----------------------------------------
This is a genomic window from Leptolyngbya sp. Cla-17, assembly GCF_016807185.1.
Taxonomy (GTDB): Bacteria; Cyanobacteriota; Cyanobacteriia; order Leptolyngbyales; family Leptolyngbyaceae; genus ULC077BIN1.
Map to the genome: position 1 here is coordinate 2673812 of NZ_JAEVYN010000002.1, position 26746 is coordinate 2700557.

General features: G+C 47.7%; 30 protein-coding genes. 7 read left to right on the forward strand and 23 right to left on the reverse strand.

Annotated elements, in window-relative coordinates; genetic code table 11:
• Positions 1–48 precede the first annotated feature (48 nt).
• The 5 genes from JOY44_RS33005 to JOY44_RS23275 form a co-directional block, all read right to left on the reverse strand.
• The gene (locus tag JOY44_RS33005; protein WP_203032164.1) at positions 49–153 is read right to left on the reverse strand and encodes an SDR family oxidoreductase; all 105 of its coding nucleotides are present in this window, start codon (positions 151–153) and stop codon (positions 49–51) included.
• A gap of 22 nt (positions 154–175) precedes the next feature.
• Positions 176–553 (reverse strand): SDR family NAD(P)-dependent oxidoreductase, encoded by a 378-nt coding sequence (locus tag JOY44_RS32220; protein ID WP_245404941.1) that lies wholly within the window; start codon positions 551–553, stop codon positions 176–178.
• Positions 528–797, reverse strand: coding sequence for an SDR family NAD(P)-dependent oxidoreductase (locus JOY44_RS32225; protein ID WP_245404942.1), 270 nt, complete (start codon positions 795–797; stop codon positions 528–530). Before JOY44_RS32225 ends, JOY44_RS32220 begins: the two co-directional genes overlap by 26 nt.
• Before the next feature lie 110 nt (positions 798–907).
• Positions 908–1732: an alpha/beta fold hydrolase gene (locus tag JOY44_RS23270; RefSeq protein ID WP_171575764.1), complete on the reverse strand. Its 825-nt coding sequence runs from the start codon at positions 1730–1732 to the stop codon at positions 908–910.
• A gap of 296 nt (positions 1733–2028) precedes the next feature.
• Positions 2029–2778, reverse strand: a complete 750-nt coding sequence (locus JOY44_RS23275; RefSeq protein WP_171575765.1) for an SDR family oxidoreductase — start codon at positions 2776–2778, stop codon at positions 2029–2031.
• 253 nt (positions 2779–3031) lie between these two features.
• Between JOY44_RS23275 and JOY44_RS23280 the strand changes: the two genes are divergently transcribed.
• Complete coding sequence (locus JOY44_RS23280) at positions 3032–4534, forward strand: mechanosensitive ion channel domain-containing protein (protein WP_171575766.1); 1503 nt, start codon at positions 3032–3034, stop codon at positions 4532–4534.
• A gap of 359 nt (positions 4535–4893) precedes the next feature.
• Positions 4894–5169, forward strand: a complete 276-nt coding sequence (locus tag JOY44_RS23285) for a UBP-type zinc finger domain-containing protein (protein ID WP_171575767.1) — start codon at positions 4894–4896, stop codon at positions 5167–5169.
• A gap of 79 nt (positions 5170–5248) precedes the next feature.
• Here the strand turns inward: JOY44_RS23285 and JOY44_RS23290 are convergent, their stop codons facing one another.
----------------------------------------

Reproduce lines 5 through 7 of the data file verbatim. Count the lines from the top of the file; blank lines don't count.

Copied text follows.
Annotated elements, in window-relative coordinates; genetic code table 11:
• Positions 1–48 precede the first annotated feature (48 nt).
• The 5 genes from JOY44_RS33005 to JOY44_RS23275 form a co-directional block, all read right to left on the reverse strand.